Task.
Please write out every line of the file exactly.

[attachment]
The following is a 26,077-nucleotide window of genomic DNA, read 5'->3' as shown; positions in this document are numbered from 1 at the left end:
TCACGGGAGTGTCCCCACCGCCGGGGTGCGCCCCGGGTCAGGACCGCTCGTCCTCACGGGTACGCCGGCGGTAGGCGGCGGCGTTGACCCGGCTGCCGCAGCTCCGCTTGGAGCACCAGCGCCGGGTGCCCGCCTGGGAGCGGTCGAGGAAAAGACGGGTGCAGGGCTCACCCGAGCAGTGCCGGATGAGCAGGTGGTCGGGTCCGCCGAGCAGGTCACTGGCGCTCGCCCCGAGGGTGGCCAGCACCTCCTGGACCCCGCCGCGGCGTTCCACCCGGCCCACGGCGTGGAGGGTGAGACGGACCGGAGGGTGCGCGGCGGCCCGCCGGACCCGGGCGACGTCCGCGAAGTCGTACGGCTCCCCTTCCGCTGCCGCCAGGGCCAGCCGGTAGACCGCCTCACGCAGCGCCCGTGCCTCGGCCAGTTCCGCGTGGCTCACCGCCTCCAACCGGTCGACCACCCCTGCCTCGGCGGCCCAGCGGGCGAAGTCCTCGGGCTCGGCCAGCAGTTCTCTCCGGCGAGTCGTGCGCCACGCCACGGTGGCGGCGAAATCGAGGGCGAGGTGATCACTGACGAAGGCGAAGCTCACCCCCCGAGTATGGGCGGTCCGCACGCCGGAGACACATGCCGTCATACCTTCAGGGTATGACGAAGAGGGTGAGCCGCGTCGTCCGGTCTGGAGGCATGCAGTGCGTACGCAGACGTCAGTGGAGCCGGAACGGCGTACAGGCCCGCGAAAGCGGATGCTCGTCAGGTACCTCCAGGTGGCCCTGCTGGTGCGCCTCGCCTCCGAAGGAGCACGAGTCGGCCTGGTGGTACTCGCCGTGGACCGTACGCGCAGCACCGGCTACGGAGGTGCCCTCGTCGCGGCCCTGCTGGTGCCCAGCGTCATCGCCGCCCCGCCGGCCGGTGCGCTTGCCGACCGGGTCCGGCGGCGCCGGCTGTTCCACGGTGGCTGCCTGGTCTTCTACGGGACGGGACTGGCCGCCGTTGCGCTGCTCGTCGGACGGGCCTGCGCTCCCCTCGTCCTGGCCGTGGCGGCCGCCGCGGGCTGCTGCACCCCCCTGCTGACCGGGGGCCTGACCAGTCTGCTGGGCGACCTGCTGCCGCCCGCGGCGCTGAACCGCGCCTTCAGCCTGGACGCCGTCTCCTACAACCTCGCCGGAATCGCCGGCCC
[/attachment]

The following is a 26,077-nucleotide window of genomic DNA, read 5'->3' as shown; positions in this document are numbered from 1 at the left end:
TCACGGGAGTGTCCCCACCGCCGGGGTGCGCCCCGGGTCAGGACCGCTCGTCCTCACGGGTACGCCGGCGGTAGGCGGCGGCGTTGACCCGGCTGCCGCAGCTCCGCTTGGAGCACCAGCGCCGGGTGCCCGCCTGGGAGCGGTCGAGGAAAAGACGGGTGCAGGGCTCACCCGAGCAGTGCCGGATGAGCAGGTGGTCGGGTCCGCCGAGCAGGTCACTGGCGCTCGCCCCGAGGGTGGCCAGCACCTCCTGGACCCCGCCGCGGCGTTCCACCCGGCCCACGGCGTGGAGGGTGAGACGGACCGGAGGGTGCGCGGCGGCCCGCCGGACCCGGGCGACGTCCGCGAAGTCGTACGGCTCCCCTTCCGCTGCCGCCAGGGCCAGCCGGTAGACCGCCTCACGCAGCGCCCGTGCCTCGGCCAGTTCCGCGTGGCTCACCGCCTCCAACCGGTCGACCACCCCTGCCTCGGCGGCCCAGCGGGCGAAGTCCTCGGGCTCGGCCAGCAGTTCTCTCCGGCGAGTCGTGCGCCACGCCACGGTGGCGGCGAAATCGAGGGCGAGGTGATCACTGACGAAGGCGAAGCTCACCCCCCGAGTATGGGCGGTCCGCACGCCGGAGACACATGCCGTCATACCTTCAGGGTATGACGAAGAGGGTGAGCCGCGTCGTCCGGTCTGGAGGCATGCAGTGCGTACGCAGACGTCAGTGGAGCCGGAACGGCGTACAGGCCCGCGAAAGCGGATGCTCGTCAGGTACCTCCAGGTGGCCCTGCTGGTGCGCCTCGCCTCCGAAGGAGCACGAGTCGGCCTGGTGGTACTCGCCGTGGACCGTACGCGCAGCACCGGCTACGGAGGTGCCCTCGTCGCGGCCCTGCTGGTGCCCAGCGTCATCGCCGCCCCGCCGGCCGGTGCGCTTGCCGACCGGGTCCGGCGGCGCCGGCTGTTCCACGGTGGCTGCCTGGTCTTCTACGGGACGGGACTGGCCGCCGTTGCGCTGCTCGTCGGACGGGCCTGCGCTCCCCTCGTCCTGGCCGTGGCGGCCGCCGCGGGCTGCTGCACCCCCCTGCTGACCGGGGGCCTGACCAGTCTGCTGGGCGACCTGCTGCCGCCCGCGGCGCTGAACCGCGCCTTCAGCCTGGACGCCGTCTCCTACAACCTCGCCGGAATCGCCGGCCC